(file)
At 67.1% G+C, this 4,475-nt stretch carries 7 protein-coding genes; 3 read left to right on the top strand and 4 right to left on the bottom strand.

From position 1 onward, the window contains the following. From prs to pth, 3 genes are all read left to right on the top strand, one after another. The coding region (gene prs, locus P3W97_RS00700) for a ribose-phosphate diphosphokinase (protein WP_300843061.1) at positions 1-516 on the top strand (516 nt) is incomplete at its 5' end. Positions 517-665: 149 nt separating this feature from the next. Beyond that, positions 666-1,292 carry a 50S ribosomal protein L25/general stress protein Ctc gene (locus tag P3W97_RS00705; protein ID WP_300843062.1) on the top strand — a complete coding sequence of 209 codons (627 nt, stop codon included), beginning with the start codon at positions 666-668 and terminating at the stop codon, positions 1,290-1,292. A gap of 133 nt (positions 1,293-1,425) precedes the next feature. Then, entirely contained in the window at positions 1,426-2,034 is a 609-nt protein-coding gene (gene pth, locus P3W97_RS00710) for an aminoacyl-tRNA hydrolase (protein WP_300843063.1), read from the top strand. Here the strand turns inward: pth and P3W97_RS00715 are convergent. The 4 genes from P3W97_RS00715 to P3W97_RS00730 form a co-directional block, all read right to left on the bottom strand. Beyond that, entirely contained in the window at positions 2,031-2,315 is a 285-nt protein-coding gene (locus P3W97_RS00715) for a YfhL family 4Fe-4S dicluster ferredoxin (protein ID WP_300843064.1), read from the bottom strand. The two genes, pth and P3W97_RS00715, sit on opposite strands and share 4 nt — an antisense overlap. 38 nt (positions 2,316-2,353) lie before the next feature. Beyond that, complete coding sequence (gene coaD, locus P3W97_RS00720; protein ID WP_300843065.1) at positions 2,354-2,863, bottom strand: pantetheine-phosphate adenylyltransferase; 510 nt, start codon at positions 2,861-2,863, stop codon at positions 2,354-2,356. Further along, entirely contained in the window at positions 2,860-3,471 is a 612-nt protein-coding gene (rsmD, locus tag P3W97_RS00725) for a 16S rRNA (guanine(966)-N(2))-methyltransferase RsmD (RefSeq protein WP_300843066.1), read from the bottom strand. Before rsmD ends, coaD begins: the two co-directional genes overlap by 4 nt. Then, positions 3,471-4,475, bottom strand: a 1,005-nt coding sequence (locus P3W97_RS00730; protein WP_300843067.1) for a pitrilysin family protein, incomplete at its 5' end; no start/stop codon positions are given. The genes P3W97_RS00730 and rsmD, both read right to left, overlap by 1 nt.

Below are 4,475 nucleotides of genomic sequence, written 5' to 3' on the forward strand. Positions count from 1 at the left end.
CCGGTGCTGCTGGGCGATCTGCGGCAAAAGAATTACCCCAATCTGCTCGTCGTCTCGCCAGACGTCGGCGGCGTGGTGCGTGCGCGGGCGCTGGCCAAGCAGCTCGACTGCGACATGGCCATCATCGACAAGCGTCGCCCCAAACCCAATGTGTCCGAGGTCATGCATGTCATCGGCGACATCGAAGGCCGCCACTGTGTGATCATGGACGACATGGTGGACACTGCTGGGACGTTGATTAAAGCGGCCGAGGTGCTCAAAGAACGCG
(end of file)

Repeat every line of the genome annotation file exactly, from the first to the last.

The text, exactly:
At 67.1% G+C, this 4,475-nt stretch carries 7 protein-coding genes; 3 read left to right on the top strand and 4 right to left on the bottom strand.

From position 1 onward, the window contains the following. From prs to pth, 3 genes are all read left to right on the top strand, one after another. The coding region (gene prs, locus P3W97_RS00700) for a ribose-phosphate diphosphokinase (protein WP_300843061.1) at positions 1-516 on the top strand (516 nt) is incomplete at its 5' end. Positions 517-665: 149 nt separating this feature from the next. Beyond that, positions 666-1,292 carry a 50S ribosomal protein L25/general stress protein Ctc gene (locus tag P3W97_RS00705; protein ID WP_300843062.1) on the top strand — a complete coding sequence of 209 codons (627 nt, stop codon included), beginning with the start codon at positions 666-668 and terminating at the stop codon, positions 1,290-1,292. A gap of 133 nt (positions 1,293-1,425) precedes the next feature. Then, entirely contained in the window at positions 1,426-2,034 is a 609-nt protein-coding gene (gene pth, locus P3W97_RS00710) for an aminoacyl-tRNA hydrolase (protein WP_300843063.1), read from the top strand. Here the strand turns inward: pth and P3W97_RS00715 are convergent. The 4 genes from P3W97_RS00715 to P3W97_RS00730 form a co-directional block, all read right to left on the bottom strand. Beyond that, entirely contained in the window at positions 2,031-2,315 is a 285-nt protein-coding gene (locus P3W97_RS00715) for a YfhL family 4Fe-4S dicluster ferredoxin (protein ID WP_300843064.1), read from the bottom strand. The two genes, pth and P3W97_RS00715, sit on opposite strands and share 4 nt — an antisense overlap. 38 nt (positions 2,316-2,353) lie before the next feature. Beyond that, complete coding sequence (gene coaD, locus P3W97_RS00720; protein ID WP_300843065.1) at positions 2,354-2,863, bottom strand: pantetheine-phosphate adenylyltransferase; 510 nt, start codon at positions 2,861-2,863, stop codon at positions 2,354-2,356. Further along, entirely contained in the window at positions 2,860-3,471 is a 612-nt protein-coding gene (rsmD, locus tag P3W97_RS00725) for a 16S rRNA (guanine(966)-N(2))-methyltransferase RsmD (RefSeq protein WP_300843066.1), read from the bottom strand. Before rsmD ends, coaD begins: the two co-directional genes overlap by 4 nt. Then, positions 3,471-4,475, bottom strand: a 1,005-nt coding sequence (locus P3W97_RS00730; protein WP_300843067.1) for a pitrilysin family protein, incomplete at its 5' end; no start/stop codon positions are given. The genes P3W97_RS00730 and rsmD, both read right to left, overlap by 1 nt.

Below are 4,475 nucleotides of genomic sequence, written 5' to 3' on the forward strand. Positions count from 1 at the left end.
CCGGTGCTGCTGGGCGATCTGCGGCAAAAGAATTACCCCAATCTGCTCGTCGTCTCGCCAGACGTCGGCGGCGTGGTGCGTGCGCGGGCGCTGGCCAAGCAGCTCGACTGCGACATGGCCATCATCGACAAGCGTCGCCCCAAACCCAATGTGTCCGAGGTCATGCATGTCATCGGCGACATCGAAGGCCGCCACTGTGTGATCATGGACGACATGGTGGACACTGCTGGGACGTTGATTAAAGCGGCCGAGGTGCTCAAAGAACGCG